From the profound to the mundane -- diary provides a slice of life
From "Conversations With Einstein" by Johanna Fantova; summaries and translation by Alice Calaprice
Oct. 15. Received a nonsensical manuscript for evaluation. Einstein says that he just seems to attract every lunatic on earth, but tries to respond to them in some way because he feels sorry for them. A woman also wrote, asking for seven autographs to leave to her children because she has nothing else to leave them -- he will send them to her even though he doesn't believe her story.
Feb. 13. Received a group from a Jewish health organization; they stayed for an hour. Laments that, as usual, he can't remember their names. Even during his schooldays a teacher told him that his memory is like a sieve.
March 3. Physicists call him a mathematician and mathematicians call him a physicist. Feels he is isolated and though everyone "knows" him, there are very few who really know him.
March 24. Spoke with Fantova about music and violin playing. He no longer plays the violin because playing it is too strenuous, but he still plays the piano every day -- it's much easier to improvise on it.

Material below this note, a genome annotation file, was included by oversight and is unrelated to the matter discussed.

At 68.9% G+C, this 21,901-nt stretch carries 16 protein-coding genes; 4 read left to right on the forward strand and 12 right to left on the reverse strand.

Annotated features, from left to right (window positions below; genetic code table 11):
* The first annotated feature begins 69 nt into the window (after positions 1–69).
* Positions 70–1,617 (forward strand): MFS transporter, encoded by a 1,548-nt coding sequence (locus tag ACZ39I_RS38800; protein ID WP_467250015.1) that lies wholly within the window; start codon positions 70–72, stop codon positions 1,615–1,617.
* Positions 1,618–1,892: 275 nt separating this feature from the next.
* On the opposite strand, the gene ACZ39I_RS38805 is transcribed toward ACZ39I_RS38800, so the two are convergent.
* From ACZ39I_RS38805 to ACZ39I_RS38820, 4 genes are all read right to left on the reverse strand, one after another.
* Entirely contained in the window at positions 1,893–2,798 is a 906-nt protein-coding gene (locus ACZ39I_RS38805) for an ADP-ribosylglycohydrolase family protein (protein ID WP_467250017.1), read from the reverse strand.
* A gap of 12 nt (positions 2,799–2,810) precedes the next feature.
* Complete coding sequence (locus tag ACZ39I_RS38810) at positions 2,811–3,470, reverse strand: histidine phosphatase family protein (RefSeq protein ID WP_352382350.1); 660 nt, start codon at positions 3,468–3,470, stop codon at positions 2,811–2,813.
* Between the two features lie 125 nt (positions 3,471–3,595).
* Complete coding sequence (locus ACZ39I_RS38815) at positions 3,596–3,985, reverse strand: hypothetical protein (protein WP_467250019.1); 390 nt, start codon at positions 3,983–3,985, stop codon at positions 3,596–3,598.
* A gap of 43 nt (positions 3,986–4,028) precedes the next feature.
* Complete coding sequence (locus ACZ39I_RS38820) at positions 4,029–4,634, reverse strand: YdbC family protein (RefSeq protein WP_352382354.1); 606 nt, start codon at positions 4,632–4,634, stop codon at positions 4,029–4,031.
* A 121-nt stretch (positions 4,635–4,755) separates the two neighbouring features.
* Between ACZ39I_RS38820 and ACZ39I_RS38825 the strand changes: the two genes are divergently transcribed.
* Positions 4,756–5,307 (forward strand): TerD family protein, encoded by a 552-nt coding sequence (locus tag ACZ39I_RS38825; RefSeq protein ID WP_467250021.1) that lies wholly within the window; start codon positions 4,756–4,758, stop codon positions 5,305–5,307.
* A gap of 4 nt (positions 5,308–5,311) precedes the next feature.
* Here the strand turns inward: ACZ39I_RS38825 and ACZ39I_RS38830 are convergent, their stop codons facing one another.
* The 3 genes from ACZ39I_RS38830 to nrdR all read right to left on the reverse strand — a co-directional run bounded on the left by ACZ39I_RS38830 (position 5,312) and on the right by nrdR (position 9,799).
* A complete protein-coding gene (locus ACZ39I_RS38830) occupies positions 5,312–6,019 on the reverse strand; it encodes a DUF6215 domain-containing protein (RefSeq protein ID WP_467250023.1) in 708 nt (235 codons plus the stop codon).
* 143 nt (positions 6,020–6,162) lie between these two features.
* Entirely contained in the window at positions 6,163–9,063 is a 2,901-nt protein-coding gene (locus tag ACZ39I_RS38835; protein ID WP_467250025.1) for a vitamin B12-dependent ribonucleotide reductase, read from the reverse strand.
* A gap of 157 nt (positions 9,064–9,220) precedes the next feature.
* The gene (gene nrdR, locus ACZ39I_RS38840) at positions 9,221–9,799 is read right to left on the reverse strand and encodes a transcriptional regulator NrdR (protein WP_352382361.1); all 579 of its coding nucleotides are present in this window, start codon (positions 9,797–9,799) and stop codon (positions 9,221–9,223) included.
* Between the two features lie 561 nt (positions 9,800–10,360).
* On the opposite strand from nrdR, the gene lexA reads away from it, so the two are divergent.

Sept. 21. He's making some progress with what was at first only a theory but is now looking good. But he still has to think about it more -- he even enjoys just the process of thinking.
Jan. 20. Einstein and Fantova discussed final exams, which were under way at the university. Einstein says he does not believe in giving exams, that they distract from the students' interest, and students should not have more than two tests during their years in college. He would just give seminars, and if the students seem interested and listen, he would give them their diplomas.
Jan. 21. Fantova was going to the observatory, and Einstein remarked that all of us are together on this small Earth, yet each person thinks that he's at the center of it.
April 10 [eight days before Einstein's death]. He tried all day to compose a radio message on behalf of Israel and did not succeed in finishing it. He claims he is totally stupid -- that he has always thought so, and that only once in a while was he able to accomplish something.